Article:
Elmer's dedication to the natural world and to tribal treaty rights guided and drove him in his efforts to protect them. He was one of the first Nez Perce to reopen tribal fishing at Rapid River, a small tributary to Idaho's Salmon River, back in the early1970's. This small river became a flashpoint of controversy between the State of Idaho and the Nez Perce over tribal treaty fishing rights in 1980. Elmer was a key tribal leader of the tribal fishermen in this conflict. He was always ready and willing to take a stand to protect tribal treaty rights when they were threatened, and he was also always prepared to protect salmon and other species that made up the web of life of his homeland.
In his later years, Elmer worked for the Nez Perce Tribe Fisheries Department's resident fisheries program. In this role, he was responsible for protecting and restoring the non-migratory fish species living throughout Nez Perce Country. One of his favorite projects was reclaiming a railway dumpsite outside of Orofino near his childhood home. He turned the location into a healthy trout pond with a surrounding park called Tunnel Pond that is open to both tribal and non-tribal members of the community. It was always a source of pride to Elmer that Tunnel Pond became a place where anyone and everyone could catch and eat a fish. The City of Orofino approached Elmer, asking permission to rename the location Crow Pond, but Elmer demurred, insisting that it had always been called Tunnel Pond.
Given his body of knowledge and dedication to the natural resources of the region, Elmer's role expanded into cultural presentations and outreach throughout North America. In these presentations, he shared the Nez Perce culture via stories, legends, and a multitude of traditional items, tools, and weapons he made himself. Over the years, he gave presentations to tens of thousands of people. He particularly valued and enjoyed giving presentations to children, hoping to instill in them a connection to the natural world and an appreciation of Indians and Indian culture.
His disarming style of humor, wealth of knowledge, integrity, and his genuine care and interest in people made him memorable to everyone who knew him. He would invariably end scientific insights, biological knowledge, or quotes from legal rulings with his favorite catch phrase, "but I'm just a poor, uneducated reservation Indian" and then savor people's reaction to the irony. People went away from interactions with him feeling like they were important and valuable to him and that they were cherished or respected. He was impossible to forget, and thanks to his impressive memory, he rarely forgot them in return.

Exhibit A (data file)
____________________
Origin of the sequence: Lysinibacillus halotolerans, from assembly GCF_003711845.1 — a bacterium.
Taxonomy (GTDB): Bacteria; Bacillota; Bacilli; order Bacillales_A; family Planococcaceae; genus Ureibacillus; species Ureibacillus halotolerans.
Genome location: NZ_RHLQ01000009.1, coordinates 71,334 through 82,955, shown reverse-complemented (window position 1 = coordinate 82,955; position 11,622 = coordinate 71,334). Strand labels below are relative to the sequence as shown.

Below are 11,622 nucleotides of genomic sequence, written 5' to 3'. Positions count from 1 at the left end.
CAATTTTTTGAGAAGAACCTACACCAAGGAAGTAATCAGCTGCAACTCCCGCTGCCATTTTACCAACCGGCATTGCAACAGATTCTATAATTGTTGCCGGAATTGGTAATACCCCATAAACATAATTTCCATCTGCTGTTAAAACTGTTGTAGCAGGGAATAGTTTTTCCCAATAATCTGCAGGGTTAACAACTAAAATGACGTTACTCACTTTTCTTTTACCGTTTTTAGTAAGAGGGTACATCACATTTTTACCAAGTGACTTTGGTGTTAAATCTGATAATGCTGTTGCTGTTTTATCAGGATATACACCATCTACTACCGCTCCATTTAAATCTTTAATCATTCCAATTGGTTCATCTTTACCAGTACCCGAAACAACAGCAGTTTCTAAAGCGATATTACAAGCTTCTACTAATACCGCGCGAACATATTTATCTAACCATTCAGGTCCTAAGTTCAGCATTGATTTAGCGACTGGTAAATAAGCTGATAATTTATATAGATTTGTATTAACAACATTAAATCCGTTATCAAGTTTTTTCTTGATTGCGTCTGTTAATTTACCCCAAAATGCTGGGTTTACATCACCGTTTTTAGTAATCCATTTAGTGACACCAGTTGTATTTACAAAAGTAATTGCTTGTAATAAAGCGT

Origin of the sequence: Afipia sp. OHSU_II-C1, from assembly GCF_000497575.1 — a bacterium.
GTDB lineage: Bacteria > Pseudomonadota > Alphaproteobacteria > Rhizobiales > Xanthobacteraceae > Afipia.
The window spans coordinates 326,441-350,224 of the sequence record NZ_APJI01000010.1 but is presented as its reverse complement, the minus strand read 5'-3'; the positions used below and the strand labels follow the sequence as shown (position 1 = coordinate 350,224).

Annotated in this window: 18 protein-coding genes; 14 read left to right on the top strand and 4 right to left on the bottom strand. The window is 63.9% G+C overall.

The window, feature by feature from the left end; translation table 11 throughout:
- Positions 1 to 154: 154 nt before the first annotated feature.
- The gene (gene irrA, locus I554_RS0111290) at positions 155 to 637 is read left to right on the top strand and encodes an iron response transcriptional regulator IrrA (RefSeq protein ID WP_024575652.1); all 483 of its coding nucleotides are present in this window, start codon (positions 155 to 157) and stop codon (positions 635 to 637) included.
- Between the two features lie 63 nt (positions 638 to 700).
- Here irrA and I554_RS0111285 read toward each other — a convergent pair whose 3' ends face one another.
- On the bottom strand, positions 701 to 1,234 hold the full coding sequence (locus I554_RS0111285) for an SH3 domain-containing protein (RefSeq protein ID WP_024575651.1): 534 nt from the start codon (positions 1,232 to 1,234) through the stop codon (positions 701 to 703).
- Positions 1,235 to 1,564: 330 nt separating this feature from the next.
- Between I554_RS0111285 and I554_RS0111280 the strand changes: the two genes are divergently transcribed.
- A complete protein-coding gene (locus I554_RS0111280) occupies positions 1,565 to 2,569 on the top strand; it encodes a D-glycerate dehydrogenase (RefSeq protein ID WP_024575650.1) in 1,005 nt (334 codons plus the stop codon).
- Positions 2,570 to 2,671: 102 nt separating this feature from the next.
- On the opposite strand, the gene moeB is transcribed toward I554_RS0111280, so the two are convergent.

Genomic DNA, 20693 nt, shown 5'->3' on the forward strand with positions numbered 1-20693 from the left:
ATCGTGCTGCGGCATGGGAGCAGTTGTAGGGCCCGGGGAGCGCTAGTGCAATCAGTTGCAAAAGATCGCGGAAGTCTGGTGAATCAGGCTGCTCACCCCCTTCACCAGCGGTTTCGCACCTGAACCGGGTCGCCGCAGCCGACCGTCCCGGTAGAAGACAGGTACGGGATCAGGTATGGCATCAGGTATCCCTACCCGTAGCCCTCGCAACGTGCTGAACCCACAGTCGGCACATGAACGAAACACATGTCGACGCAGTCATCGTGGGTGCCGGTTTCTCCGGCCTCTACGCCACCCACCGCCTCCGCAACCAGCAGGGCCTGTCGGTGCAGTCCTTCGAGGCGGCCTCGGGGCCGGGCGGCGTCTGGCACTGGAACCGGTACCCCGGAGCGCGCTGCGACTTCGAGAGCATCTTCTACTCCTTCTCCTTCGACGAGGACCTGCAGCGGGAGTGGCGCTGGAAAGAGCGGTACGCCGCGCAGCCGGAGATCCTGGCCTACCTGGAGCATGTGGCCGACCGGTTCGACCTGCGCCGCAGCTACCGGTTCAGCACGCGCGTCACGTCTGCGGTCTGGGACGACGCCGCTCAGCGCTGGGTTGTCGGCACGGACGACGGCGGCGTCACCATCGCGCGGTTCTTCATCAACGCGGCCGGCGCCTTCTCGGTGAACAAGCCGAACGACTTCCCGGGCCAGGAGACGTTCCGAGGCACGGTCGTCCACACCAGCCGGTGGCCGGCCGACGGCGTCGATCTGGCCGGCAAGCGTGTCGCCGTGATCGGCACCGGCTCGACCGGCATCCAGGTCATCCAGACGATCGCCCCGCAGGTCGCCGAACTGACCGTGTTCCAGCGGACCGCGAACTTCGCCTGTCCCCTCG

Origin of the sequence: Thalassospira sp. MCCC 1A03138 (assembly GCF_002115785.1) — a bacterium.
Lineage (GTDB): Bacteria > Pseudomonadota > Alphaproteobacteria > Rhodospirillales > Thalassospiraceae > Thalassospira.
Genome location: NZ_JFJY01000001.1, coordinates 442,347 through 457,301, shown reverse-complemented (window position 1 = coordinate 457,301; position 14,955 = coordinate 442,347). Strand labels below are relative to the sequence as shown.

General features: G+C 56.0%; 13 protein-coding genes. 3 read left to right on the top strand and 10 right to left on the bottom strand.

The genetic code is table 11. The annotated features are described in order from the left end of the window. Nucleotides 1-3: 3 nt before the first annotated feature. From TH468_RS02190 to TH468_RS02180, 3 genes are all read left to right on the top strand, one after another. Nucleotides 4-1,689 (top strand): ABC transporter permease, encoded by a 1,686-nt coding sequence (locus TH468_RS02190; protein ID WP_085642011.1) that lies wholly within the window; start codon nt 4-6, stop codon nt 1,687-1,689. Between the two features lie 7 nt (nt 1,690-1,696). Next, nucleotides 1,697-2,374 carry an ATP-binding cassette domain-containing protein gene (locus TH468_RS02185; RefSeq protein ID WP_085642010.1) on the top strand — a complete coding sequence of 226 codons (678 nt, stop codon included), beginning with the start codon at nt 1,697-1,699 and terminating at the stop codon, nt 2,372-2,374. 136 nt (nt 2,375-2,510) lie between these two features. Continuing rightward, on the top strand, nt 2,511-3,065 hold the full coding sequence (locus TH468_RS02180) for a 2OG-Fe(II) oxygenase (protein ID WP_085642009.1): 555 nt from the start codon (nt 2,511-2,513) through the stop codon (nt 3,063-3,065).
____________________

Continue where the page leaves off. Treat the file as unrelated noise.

Following a series of heart problems and surgeries, Elmer felt he was living on borrowed time and was determined to make this "bonus time" count. He dedicated even more of his life to ensuring the traditional teachings, values, and techniques he was taught as a child would be preserved. In the early 2000's, Elmer constructed the first Nez Perce bighorn sheep horn bow to have been made in 60 years and it was likely that he was the only person still alive to know the technique for building it. He would never write down the involved, three-month long method, insisting on passing the knowledge one-on-one only to individuals he trusted to use the skill to preserve Nez Perce culture.
Around the time of Elmer's heart problems, the already low Pacific lamprey returns to Idaho began to plummet. Once returning in the millions, in 2009, only 12 lampreys passed Lower Granite Dam, the last major dam before they reached Idaho. Elmer took up this cause, pouring his heart and soul into ensuring the lamprey-or "eels" as he always called them-would be rescued from the brink of extinction. He worked tirelessly with tribal, state, and federal agencies in his mission to save them. He almost single-handedly drove lamprey recovery from obscurity to a funded, active program with regional support. Now huge agencies feature eels in their lists of priorities, and "Eelmer" (as he was known) is responsible for that. His actions not only resulted in a Nez Perce translocation program-where lamprey trapped at lower Columbia River dams are transported to Idaho to be released in tributaries throughout north central Idaho to spawn naturally-but also drove federal and state policy and program management changes to provide resources for this underappreciated and forgotten fish. His passion and concern was contagious, instilling many people, from federal agencies to the general public, with a desire to help the lamprey and an appreciation for Elmer himself.
Driving home after the tragedy, one of the grandsons he had helped rescue asked Lynda, "Oh no! What is going to happen to Papa's eels?" That this was what his grandson thought of, at such a time of loss, is testament to Elmer's teaching and dedication, as well as confirmation that his work to bring back the eels will live on.